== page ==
effective when the letter is posted or the
telegram is sent.
It does not matter if the letter is lost or
delayed or never delivered, except if this is
caused by the offeree (eg, address incorrectly
stated). 23
Forms of Acceptance

Adam v Lindsell (1818)

L made an offer by letter to A requiring an answer in
course of post. The letter of offer was misdirected and
delayed in the post. A posted a letter of acceptance
immediately. But L assumed that the absence of a reply
within the expected period indicated non-acceptance and
sold his goods to another buyer.
Held: the acceptance was made in course of post (no
time limit was imposed) and effective when posted.

Forms of Acceptance

Byrne v Van Tienhoven (1880)

A by letter of 1 October offered to sell goods to B in

New York. On the 8th, A wrote revoking his offer and
this reached B on the 20th.
On 15 October, B telegraphed his acceptance.
Held: the revocation was of no effect until it reached
B and a contract was made when B telegraphed his
Forms of Acceptance

The effect of the postal rule can be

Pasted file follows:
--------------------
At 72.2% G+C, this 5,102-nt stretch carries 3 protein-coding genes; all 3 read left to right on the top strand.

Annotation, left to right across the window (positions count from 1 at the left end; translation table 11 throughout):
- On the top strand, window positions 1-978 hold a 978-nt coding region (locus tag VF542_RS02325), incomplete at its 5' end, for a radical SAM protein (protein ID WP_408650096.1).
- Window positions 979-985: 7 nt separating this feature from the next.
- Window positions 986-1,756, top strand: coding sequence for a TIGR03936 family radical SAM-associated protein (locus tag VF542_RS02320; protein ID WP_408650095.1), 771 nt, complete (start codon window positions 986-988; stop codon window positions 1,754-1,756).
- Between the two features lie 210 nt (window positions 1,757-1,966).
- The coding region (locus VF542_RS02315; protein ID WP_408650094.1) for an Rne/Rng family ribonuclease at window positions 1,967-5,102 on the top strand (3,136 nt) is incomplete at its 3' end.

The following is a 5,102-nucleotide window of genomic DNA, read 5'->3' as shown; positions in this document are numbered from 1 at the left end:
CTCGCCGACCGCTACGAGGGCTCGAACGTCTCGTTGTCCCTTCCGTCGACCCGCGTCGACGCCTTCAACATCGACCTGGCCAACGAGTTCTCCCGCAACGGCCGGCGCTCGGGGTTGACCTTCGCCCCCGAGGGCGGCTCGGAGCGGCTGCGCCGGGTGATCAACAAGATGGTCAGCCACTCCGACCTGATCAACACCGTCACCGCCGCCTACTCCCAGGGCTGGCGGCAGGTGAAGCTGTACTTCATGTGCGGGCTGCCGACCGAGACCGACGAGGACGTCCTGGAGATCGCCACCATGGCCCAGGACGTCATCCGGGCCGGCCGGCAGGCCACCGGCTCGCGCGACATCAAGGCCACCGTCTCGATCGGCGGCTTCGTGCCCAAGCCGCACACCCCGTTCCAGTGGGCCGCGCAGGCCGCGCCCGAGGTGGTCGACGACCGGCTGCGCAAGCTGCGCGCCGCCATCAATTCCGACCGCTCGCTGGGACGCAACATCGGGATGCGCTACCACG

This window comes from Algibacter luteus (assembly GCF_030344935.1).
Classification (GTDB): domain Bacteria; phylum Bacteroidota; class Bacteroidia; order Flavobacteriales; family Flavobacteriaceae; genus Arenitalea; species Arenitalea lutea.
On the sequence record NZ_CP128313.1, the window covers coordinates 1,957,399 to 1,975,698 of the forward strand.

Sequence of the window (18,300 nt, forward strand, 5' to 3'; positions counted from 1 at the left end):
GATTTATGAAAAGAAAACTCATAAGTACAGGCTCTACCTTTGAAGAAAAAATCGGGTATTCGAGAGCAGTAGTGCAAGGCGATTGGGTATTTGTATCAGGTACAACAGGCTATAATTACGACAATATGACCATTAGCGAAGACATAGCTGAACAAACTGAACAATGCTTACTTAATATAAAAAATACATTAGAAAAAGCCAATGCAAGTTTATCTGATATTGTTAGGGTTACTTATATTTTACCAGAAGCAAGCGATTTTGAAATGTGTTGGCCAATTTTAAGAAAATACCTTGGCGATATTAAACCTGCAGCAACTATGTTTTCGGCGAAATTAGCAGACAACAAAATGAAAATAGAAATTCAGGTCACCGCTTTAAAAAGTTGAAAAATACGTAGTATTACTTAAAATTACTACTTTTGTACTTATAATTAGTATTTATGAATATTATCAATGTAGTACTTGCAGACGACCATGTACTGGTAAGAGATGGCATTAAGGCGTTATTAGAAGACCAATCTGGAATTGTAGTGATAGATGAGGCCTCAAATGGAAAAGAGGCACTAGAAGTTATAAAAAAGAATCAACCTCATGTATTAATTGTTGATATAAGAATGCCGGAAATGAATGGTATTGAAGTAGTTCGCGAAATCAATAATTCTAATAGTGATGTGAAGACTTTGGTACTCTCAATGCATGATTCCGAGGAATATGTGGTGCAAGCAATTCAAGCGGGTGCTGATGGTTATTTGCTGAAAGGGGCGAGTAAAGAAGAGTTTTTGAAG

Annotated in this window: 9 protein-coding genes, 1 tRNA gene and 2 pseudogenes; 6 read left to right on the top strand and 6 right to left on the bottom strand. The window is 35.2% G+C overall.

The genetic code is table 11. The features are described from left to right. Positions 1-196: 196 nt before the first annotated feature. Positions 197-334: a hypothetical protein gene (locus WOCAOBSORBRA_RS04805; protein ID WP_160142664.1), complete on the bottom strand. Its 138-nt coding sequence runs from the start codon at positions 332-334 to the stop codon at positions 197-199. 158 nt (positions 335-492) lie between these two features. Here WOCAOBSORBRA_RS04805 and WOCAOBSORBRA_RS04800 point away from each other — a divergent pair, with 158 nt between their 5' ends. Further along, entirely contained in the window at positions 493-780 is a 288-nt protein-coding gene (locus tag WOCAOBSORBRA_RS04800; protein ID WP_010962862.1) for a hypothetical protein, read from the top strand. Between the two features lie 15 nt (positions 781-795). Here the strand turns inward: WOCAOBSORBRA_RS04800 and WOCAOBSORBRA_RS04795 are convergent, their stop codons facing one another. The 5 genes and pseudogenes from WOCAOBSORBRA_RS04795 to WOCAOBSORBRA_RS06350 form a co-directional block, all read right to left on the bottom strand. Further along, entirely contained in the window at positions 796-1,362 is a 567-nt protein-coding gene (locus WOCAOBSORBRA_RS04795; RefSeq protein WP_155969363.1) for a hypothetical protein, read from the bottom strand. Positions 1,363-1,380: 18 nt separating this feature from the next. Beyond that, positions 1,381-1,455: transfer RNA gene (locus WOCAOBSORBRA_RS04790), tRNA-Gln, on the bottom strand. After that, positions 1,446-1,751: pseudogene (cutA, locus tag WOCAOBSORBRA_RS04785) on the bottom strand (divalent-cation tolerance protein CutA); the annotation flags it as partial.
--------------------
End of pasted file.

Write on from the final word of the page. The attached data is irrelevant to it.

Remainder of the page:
the offeror requiring actual communication of the
acceptance to reach him, or
the offeror excluding the postal rule specifically,
the offeror stipulating that acceptance must be
made by a certain method, or
circumstances which indicate that acceptance by
post is unreasonable or not contemplated. 26

The price paid by the promisee for the promisors

Consideration is some benefit received by a party
who gives a promise or performs an act or some
detriment (e.g. injury or damage) suffered by a party
who receives a promise
Must move from the promisee (or from someone
acting as the promisees agent). BUT it need not
move to the promisor
Rules of Consideration